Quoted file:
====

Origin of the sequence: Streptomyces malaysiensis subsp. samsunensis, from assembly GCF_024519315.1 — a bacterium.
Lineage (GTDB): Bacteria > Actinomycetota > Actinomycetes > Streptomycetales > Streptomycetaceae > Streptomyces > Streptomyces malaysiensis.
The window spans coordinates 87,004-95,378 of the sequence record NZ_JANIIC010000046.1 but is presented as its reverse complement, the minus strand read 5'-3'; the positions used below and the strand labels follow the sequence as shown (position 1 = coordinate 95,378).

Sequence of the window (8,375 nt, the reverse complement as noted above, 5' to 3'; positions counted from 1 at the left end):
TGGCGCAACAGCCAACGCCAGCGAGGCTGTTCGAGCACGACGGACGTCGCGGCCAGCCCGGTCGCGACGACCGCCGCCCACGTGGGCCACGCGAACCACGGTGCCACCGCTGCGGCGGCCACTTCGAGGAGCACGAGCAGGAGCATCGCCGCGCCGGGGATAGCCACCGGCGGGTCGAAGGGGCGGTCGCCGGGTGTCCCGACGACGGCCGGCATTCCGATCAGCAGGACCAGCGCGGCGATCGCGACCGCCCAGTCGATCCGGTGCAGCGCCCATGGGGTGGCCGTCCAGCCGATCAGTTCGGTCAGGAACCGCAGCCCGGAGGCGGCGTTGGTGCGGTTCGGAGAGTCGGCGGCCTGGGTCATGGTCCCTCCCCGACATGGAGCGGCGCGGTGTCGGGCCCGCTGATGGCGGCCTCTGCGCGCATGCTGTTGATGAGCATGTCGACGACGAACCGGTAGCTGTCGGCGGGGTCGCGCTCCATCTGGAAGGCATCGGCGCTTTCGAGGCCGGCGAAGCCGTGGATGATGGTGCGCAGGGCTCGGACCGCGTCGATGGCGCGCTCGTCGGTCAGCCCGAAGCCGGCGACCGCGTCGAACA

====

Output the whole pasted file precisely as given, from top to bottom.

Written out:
Origin of the sequence: Streptomyces malaysiensis subsp. samsunensis, from assembly GCF_024519315.1 — a bacterium.
Lineage (GTDB): Bacteria > Actinomycetota > Actinomycetes > Streptomycetales > Streptomycetaceae > Streptomyces > Streptomyces malaysiensis.
The window spans coordinates 87,004-95,378 of the sequence record NZ_JANIIC010000046.1 but is presented as its reverse complement, the minus strand read 5'-3'; the positions used below and the strand labels follow the sequence as shown (position 1 = coordinate 95,378).

Sequence of the window (8,375 nt, the reverse complement as noted above, 5' to 3'; positions counted from 1 at the left end):
TGGCGCAACAGCCAACGCCAGCGAGGCTGTTCGAGCACGACGGACGTCGCGGCCAGCCCGGTCGCGACGACCGCCGCCCACGTGGGCCACGCGAACCACGGTGCCACCGCTGCGGCGGCCACTTCGAGGAGCACGAGCAGGAGCATCGCCGCGCCGGGGATAGCCACCGGCGGGTCGAAGGGGCGGTCGCCGGGTGTCCCGACGACGGCCGGCATTCCGATCAGCAGGACCAGCGCGGCGATCGCGACCGCCCAGTCGATCCGGTGCAGCGCCCATGGGGTGGCCGTCCAGCCGATCAGTTCGGTCAGGAACCGCAGCCCGGAGGCGGCGTTGGTGCGGTTCGGAGAGTCGGCGGCCTGGGTCATGGTCCCTCCCCGACATGGAGCGGCGCGGTGTCGGGCCCGCTGATGGCGGCCTCTGCGCGCATGCTGTTGATGAGCATGTCGACGACGAACCGGTAGCTGTCGGCGGGGTCGCGCTCCATCTGGAAGGCATCGGCGCTTTCGAGGCCGGCGAAGCCGTGGATGATGGTGCGCAGGGCTCGGACCGCGTCGATGGCGCGCTCGTCGGTCAGCCCGAAGCCGGCGACCGCGTCGAACA